Raniero D'Aversa

Partner

New York


Read full biography at www.orrick.com

Raniero D’Aversa is chair of Orrick’s Restructuring group. He is a market-leading practitioner in bankruptcies, out-of-court restructurings and creditors’ rights controversies and brings years of experience representing DIP lenders, secured lenders, bank groups and hedge funds in those capacities.

Ron is the designated restructuring counsel to many leading financial institutions such as The Royal Bank of Scotland, Bank of America, Citibank, Commerzbank, Wells Fargo, Toronto-Dominion Bank and The Bank of Nova Scotia. He has represented clients in bankruptcies, workouts, DIP loans, distressed debt transactions, bankruptcy litigation, derivatives and distressed acquisitions. Ron has represented interests of financial institutions and investors in such restructuring and bankruptcy cases as Ocean Rig, Seadrill, CHC Helicopter, Erickson, Indiana Toll Road, Pocahontas Parkway, Eagle Bulk, Spyglass Films, American Airlines, Republic Airlines, Chemtura Corporation, Quebecor, AbitibiBowater, North Las Vegas, Ritchie Risk-Linked Strategies, Star Diamond, Lehman and Mesa Airlines.

Posts by: Raniero D'Aversa

Enforceability of Oral Contracts for Loan and Claim Trades

The Loan Syndications and Trading Association (the “LSTA”) scored a major victory in 2002 when New York adopted LSTA-sponsored legislation designed to make oral agreements to trade bank loans and claims arising from business debts legally binding. Since then, participants in both the syndicated loan market and the claims trading market have come to rely upon the idea that trades entered over the phone are binding, so long as the parties agreed to the material terms of the trade.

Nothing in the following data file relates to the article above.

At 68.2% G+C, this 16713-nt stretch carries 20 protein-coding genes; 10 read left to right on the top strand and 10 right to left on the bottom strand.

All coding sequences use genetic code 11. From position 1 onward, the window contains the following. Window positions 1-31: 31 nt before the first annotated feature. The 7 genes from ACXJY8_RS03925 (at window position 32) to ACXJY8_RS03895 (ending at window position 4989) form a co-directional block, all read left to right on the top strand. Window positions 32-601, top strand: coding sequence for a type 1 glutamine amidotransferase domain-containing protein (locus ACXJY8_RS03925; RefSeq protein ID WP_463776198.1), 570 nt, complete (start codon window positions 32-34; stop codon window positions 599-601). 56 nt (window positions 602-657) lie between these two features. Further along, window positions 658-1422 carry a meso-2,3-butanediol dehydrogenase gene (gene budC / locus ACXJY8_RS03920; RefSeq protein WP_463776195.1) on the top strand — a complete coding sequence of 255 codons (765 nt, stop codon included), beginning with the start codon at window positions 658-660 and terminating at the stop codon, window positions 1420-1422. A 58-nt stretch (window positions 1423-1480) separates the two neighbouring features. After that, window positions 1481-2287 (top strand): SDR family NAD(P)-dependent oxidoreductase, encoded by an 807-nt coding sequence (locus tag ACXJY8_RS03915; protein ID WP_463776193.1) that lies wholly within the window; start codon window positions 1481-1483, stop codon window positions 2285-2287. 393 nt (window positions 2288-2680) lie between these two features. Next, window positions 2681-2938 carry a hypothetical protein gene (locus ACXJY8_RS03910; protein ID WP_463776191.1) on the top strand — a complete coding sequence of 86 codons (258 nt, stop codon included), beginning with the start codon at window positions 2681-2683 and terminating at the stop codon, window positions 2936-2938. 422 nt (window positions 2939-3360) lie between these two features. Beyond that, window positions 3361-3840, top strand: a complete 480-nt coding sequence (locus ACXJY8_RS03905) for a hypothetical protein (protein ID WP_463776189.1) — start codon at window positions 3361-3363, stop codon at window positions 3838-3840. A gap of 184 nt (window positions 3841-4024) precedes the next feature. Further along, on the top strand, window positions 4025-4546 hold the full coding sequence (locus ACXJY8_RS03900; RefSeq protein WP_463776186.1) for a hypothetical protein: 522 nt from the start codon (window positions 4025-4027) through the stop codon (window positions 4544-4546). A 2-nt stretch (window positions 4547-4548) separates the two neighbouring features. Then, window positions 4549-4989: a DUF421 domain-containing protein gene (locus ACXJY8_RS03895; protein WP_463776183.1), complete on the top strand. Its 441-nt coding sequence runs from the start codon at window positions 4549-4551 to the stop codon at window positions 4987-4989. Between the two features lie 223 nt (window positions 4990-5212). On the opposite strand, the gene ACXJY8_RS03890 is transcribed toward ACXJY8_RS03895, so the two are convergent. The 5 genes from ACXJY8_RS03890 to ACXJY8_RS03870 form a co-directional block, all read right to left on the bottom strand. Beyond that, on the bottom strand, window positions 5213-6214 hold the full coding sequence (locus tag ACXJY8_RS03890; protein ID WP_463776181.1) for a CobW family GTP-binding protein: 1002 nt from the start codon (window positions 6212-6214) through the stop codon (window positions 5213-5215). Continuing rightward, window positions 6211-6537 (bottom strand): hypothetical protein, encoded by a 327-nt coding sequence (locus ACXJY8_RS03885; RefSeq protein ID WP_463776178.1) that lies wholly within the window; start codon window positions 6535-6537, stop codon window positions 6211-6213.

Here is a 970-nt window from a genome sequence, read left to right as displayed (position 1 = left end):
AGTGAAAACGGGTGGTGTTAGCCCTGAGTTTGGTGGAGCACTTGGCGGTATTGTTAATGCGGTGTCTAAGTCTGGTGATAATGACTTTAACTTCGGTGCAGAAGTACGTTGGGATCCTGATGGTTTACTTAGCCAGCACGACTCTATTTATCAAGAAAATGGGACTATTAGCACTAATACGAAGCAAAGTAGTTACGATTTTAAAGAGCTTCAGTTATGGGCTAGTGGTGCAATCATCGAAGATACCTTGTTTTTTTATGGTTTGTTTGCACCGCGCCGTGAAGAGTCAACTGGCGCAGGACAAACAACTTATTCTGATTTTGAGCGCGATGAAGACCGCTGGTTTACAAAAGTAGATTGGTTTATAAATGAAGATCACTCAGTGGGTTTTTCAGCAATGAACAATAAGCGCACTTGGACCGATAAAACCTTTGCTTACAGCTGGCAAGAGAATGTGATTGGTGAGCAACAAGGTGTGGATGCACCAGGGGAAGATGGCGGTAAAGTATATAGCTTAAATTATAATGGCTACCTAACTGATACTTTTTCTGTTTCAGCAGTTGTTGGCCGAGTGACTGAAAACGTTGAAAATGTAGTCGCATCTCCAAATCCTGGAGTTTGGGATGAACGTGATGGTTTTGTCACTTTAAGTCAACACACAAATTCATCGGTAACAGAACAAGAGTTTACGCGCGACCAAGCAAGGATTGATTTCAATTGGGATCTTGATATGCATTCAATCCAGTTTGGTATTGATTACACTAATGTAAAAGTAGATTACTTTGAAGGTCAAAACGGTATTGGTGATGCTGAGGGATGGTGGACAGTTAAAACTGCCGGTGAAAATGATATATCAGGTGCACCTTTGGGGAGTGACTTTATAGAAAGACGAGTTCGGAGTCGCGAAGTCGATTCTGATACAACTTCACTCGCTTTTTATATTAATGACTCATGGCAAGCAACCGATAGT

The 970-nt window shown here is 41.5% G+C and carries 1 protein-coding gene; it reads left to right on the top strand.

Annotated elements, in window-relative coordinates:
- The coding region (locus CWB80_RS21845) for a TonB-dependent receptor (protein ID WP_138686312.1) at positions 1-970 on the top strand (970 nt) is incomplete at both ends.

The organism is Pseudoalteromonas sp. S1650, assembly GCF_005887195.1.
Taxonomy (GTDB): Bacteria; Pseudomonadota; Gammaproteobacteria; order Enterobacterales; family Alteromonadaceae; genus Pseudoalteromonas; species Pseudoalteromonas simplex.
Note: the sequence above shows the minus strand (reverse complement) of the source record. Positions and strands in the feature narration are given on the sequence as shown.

A 2014 Fifth Circuit Court of Appeals decision calls this assumption into question for loan trading, and a case that is currently pending in New York state court could extend the uncertainty to business debt claim trades as well.

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Momentive: Case Update

As an update to our prior blog post, on May 4, 2015, Vincent Briccetti, United States District Court Judge for the Southern District of New York, issued a decision affirming the Bankruptcy Court’s order confirming Momentive’s cramdown chapter 11 plan.  The decision was long awaited with the parties having completed briefing in December 2014.

Judge Briccetti followed the reasoning of the Bankruptcy Court and affirmed the use of the “formula” approach to determine the cramdown interest rate.  Under the formula approach, the cramdown interest rate is equal to the sum of a “risk free” base rate (such as the prime rate) plus a risk margin of 1-3%.  Judge Briccetti rejected the “efficient market” approach advocated by the first and 1.5 lien noteholders, affirming the view that rates should not include any profit to secured creditors.  Under the efficient market approach, the cramdown interest rate is based on the interest rate the market would pay on such a loan.

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Momentive: Where does it stand?

On September 9, 2014, following a hotly contested four-day confirmation hearing, Robert Drain, U.S. Bankruptcy Judge for the Southern District of New York, issued a bench ruling approving Momentive’s chapter 11 plan.  See In re MPM Silicones, LLC, No. 14-22503-rdd, 2014 Bankr. LEXIS 3926 (Bankr. S.D.N.Y. Sept. 9, 2014).  Momentive’s plan provided for the company’s first and 1.5 lien noteholders to receive new notes with extended maturities at a reduced interest rate, while fully equitizing the second lien noteholders.  Holders of senior subordinated notes did not receive any recovery.  At the heart of the plan was a $600 million rights offering backstopped by the second lien noteholders.